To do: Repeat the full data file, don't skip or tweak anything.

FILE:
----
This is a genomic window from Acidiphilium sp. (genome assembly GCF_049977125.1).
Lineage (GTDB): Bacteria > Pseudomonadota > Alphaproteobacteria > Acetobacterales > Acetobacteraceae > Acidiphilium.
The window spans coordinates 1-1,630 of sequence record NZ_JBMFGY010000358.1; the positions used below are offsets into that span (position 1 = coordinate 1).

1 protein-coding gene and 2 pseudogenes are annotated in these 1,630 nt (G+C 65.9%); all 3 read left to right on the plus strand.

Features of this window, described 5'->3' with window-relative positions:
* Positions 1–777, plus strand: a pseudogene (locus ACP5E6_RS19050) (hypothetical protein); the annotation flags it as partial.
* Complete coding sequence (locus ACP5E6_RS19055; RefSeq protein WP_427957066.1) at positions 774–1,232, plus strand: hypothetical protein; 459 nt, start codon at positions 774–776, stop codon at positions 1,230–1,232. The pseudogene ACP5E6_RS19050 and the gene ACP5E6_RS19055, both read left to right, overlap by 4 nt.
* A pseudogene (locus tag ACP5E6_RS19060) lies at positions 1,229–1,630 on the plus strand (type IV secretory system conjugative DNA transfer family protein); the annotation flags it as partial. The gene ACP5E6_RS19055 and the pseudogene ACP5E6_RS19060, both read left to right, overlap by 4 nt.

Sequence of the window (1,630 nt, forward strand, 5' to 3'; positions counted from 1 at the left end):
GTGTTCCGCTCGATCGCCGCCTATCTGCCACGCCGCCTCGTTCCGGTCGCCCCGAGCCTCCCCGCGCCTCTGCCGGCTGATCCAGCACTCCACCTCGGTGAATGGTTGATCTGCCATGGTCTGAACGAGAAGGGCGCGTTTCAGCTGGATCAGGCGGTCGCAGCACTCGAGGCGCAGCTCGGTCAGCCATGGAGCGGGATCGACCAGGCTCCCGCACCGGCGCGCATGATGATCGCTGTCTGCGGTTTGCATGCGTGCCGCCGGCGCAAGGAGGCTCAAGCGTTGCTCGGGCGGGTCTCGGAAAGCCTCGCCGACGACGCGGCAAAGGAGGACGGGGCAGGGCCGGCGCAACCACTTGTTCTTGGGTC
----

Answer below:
This is a genomic window from Acidiphilium sp. (genome assembly GCF_049977125.1).
Lineage (GTDB): Bacteria > Pseudomonadota > Alphaproteobacteria > Acetobacterales > Acetobacteraceae > Acidiphilium.
The window spans coordinates 1-1,630 of sequence record NZ_JBMFGY010000358.1; the positions used below are offsets into that span (position 1 = coordinate 1).

1 protein-coding gene and 2 pseudogenes are annotated in these 1,630 nt (G+C 65.9%); all 3 read left to right on the plus strand.

Features of this window, described 5'->3' with window-relative positions:
* Positions 1–777, plus strand: a pseudogene (locus ACP5E6_RS19050) (hypothetical protein); the annotation flags it as partial.
* Complete coding sequence (locus ACP5E6_RS19055; RefSeq protein WP_427957066.1) at positions 774–1,232, plus strand: hypothetical protein; 459 nt, start codon at positions 774–776, stop codon at positions 1,230–1,232. The pseudogene ACP5E6_RS19050 and the gene ACP5E6_RS19055, both read left to right, overlap by 4 nt.
* A pseudogene (locus tag ACP5E6_RS19060) lies at positions 1,229–1,630 on the plus strand (type IV secretory system conjugative DNA transfer family protein); the annotation flags it as partial. The gene ACP5E6_RS19055 and the pseudogene ACP5E6_RS19060, both read left to right, overlap by 4 nt.

Sequence of the window (1,630 nt, forward strand, 5' to 3'; positions counted from 1 at the left end):
GTGTTCCGCTCGATCGCCGCCTATCTGCCACGCCGCCTCGTTCCGGTCGCCCCGAGCCTCCCCGCGCCTCTGCCGGCTGATCCAGCACTCCACCTCGGTGAATGGTTGATCTGCCATGGTCTGAACGAGAAGGGCGCGTTTCAGCTGGATCAGGCGGTCGCAGCACTCGAGGCGCAGCTCGGTCAGCCATGGAGCGGGATCGACCAGGCTCCCGCACCGGCGCGCATGATGATCGCTGTCTGCGGTTTGCATGCGTGCCGCCGGCGCAAGGAGGCTCAAGCGTTGCTCGGGCGGGTCTCGGAAAGCCTCGCCGACGACGCGGCAAAGGAGGACGGGGCAGGGCCGGCGCAACCACTTGTTCTTGGGTC